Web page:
But his servants came near and said to him, “My father, it is a great word the prophet has spoken to you; will you not do it? Has he actually said to you, ‘Wash, and be clean’?” So he went down and dipped himself seven times in the Jordan, according to the word of the man of God, and his flesh was restored like the flesh of a little child, and he was clean.

Then he returned to the man of God, he and all his company, and he came and stood before him. 

The Epistle lesson is from Romans, chapter 12, verses 16-21:

Live in harmony with one another. Do not be haughty, but associate with the lowly. Never be wise in your own sight. Repay no one evil for evil, but give thought to do what is honorable in the sight of all. If possible, so far as it depends on you, live peaceably with all. Beloved, never avenge yourselves, but leave it to the wrath of God, for it is written, “Vengeance is mine, I will repay, says the Lord.” To the contrary, “if your enemy is hungry, feed him; if he is thirsty, give him something to drink; for by so doing you will heap burning coals on his head.” Do not be overcome by evil, but overcome evil with good.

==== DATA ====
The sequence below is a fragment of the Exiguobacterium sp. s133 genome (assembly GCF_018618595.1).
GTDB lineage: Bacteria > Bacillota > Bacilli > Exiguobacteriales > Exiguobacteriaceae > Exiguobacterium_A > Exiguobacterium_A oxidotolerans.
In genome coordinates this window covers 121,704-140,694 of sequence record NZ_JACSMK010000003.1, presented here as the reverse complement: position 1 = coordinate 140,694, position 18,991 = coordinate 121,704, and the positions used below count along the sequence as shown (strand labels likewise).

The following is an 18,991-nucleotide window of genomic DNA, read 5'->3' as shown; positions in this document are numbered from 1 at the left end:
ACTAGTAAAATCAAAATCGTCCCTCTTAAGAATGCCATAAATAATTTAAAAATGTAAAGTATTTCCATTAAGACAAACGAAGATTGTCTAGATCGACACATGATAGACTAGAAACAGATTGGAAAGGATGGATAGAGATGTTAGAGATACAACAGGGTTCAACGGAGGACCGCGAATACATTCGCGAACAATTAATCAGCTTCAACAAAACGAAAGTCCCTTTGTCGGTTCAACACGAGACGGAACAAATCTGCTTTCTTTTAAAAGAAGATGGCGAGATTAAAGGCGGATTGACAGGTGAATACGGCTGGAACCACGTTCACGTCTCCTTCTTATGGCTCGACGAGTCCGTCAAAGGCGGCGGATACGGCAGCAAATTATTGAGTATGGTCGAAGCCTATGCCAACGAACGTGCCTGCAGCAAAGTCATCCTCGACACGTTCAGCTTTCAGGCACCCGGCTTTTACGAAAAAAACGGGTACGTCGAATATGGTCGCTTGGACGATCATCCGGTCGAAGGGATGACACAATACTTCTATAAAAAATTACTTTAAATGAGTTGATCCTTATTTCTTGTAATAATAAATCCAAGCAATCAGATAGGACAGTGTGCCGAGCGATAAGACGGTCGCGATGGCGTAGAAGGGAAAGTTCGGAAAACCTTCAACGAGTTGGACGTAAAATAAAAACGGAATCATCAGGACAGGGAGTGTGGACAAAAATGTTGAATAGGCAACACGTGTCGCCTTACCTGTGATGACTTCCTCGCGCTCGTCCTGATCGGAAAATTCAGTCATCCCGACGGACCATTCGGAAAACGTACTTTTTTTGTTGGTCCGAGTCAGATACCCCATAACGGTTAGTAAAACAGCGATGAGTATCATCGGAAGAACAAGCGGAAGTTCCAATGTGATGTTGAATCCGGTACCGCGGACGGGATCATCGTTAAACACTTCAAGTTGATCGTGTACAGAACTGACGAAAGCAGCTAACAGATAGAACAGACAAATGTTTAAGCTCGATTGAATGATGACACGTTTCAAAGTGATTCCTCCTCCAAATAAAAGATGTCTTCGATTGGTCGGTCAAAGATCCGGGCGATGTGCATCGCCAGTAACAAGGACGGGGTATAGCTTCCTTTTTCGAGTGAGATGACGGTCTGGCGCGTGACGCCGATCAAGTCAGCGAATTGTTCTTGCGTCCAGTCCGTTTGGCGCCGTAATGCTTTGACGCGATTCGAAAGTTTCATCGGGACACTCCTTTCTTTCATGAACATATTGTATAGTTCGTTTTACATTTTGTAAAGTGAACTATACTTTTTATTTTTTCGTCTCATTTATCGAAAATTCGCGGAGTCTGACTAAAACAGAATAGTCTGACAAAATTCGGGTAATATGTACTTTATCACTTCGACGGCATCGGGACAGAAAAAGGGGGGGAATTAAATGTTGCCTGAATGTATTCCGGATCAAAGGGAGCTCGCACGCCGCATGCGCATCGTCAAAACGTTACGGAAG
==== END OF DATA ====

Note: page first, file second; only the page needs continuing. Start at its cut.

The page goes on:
The Gospel for the Third Sunday of Epiphany is from Matthew, chapter 8, verses 1-13:

When he came down from the mountain, great crowds followed him. And behold, a leper came to him and knelt before him, saying, “Lord, if you will, you can make me clean.”

And Jesus stretched out his hand and touched him, saying, “I will; be clean.” And immediately his leprosy was cleansed. And Jesus said to him, “See that you say nothing to anyone, but go, show yourself to the priest and offer the gift that Moses commanded, for a proof to them.”

When he had entered Capernaum, a centurion came forward to him, appealing to him, “Lord, my servant is lying paralyzed at home, suffering terribly.”

And he said to him, “I will come and heal him.”

But the centurion replied, “Lord, I am not worthy to have you come under my roof, but only say the word, and my servant will be healed. For I too am a man under authority, with soldiers under me. And I say to one, ‘Go,’ and he goes, and to another, ‘Come,’ and he comes, and to my servant, ‘Do this,’ and he does it.”

When Jesus heard this, he marveled and said to those who followed him, “Truly, I tell you, with no one in Israel have I found such faith. I tell you, many will come from east and west and recline at table with Abraham, Isaac, and Jacob in the kingdom of heaven, while the sons of the kingdom will be thrown into the outer darkness. In that place there will be weeping and gnashing of teeth.” And to the centurion Jesus said, “Go; let it be done for you as you have believed.” And the servant was healed at that very moment.

Le Centurion aux Pieds du Christ (The Centurion at the Feet of Christ), by Louis II de Boulogne (1685) [Public domain]

 

First Lutheran Church of Boston Devotional Readings